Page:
There probably wouldn’t be a Universal Monster franchise if it wasn’t for the original. Dracula. Bela Lugosi not only brought the iconic vampire from the page to the stage and onto the screen, but also set the bar for all adaptations and all subsequent vampire films.
As one of the most iconic monster movies in cinema, the film already has something of a flawless adaptation. From castles, bats and insane asylums to romantic elements and melodramatic performances, this is pure gothic horror.
5 Get Out (2017) (7.7)
Before Jordan Peele gave viewers No, get out was an Oscar-winning horror thriller that launched him into the horror genre. This is a terrifying psychological thriller with subtle social commentary that captivated viewers with its tension, shock and fear.
Somewhat slow burning, but an absolute nightmare as the illusion of normality dissolves. It’s not the most traditional entry in the genre, but that doesn’t mean the thrills and chills are any less significant. Needless to say, moviegoers may never look at a cup of tea the same way again.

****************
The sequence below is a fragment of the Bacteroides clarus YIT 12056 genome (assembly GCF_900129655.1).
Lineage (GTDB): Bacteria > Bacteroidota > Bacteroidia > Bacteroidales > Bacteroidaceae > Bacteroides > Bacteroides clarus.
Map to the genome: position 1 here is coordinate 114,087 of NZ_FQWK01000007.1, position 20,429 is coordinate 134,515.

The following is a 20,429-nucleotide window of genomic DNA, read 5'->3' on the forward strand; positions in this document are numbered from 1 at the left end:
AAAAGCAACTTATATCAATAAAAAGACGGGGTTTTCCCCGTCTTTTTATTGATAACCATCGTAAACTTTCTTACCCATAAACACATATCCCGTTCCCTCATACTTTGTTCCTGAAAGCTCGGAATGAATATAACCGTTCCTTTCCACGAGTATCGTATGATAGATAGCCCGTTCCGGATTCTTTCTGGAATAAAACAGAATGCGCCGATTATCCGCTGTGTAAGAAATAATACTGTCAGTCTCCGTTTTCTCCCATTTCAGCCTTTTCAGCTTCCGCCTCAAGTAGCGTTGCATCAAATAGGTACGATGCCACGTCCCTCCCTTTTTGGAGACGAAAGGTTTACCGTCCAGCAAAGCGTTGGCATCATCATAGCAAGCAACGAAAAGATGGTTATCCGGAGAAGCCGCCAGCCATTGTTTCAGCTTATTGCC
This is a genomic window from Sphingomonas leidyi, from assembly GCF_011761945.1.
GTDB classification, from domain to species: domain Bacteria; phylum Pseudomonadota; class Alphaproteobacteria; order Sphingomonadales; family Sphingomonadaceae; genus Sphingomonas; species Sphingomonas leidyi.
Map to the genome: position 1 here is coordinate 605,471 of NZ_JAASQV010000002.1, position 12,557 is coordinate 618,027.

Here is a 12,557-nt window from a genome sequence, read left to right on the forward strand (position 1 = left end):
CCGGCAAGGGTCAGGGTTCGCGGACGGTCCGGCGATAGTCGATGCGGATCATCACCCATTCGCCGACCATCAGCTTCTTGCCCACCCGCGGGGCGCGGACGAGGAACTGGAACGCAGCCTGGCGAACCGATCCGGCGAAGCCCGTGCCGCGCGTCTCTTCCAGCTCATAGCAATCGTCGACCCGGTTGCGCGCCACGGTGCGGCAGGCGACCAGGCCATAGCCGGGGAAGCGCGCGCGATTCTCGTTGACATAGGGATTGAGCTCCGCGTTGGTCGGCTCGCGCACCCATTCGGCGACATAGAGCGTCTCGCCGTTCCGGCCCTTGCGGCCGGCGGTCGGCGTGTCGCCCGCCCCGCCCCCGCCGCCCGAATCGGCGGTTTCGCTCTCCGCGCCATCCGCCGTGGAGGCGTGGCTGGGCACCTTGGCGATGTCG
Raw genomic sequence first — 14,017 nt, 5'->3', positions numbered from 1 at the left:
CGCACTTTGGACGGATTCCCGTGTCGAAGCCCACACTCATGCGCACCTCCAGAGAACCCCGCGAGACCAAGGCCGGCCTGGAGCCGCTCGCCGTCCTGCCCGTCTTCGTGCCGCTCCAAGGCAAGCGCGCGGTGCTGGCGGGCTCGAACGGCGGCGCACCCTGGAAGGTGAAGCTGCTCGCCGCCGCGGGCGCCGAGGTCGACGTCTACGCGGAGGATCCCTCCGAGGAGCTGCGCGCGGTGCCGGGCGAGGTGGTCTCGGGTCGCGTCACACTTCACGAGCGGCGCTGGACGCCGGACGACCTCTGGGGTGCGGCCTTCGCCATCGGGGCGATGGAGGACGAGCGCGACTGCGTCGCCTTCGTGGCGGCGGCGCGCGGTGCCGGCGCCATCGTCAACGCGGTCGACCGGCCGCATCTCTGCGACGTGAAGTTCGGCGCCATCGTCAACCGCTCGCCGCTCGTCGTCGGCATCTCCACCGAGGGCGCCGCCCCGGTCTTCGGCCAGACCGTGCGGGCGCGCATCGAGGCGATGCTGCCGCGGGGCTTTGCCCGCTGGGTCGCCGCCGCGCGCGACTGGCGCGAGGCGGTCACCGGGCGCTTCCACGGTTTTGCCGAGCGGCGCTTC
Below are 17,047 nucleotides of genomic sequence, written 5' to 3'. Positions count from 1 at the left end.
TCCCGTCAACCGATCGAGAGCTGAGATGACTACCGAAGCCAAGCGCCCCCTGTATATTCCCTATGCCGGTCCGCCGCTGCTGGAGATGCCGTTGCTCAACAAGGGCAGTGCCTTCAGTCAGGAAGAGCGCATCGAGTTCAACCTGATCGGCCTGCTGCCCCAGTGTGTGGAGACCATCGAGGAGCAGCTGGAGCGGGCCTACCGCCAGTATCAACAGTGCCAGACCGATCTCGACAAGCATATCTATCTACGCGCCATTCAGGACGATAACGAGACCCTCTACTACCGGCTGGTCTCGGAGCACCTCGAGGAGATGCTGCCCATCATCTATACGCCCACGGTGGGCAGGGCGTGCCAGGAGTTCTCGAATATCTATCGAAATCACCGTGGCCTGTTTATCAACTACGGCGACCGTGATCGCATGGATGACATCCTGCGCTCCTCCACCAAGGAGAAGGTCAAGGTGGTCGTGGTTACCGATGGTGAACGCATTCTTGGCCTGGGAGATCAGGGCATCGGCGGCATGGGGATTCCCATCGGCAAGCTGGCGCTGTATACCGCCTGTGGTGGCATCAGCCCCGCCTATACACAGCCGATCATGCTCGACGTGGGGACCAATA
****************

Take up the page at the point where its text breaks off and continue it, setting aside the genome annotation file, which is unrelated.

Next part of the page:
four Frankenstein (1931) (7.8)
Dracula could have planted the seeds that would grow into a Universal Monsters franchise, but Frankenstein cemented the studio’s reputation for producing legendary horror films. At the time, Universal’s adaptation of Mary Shelley’s novel was revolutionary simply because no one had ever seen the iconic monster outside the pages of the novel. The results were nothing short of iconic.
Boris Karloff’s portrayal of the creature has practically become the face of the monster movie genre. The film was a staple of the genre at the time and continues to be watched and re-watched decades later.
3 Jaws (1975) (8.1)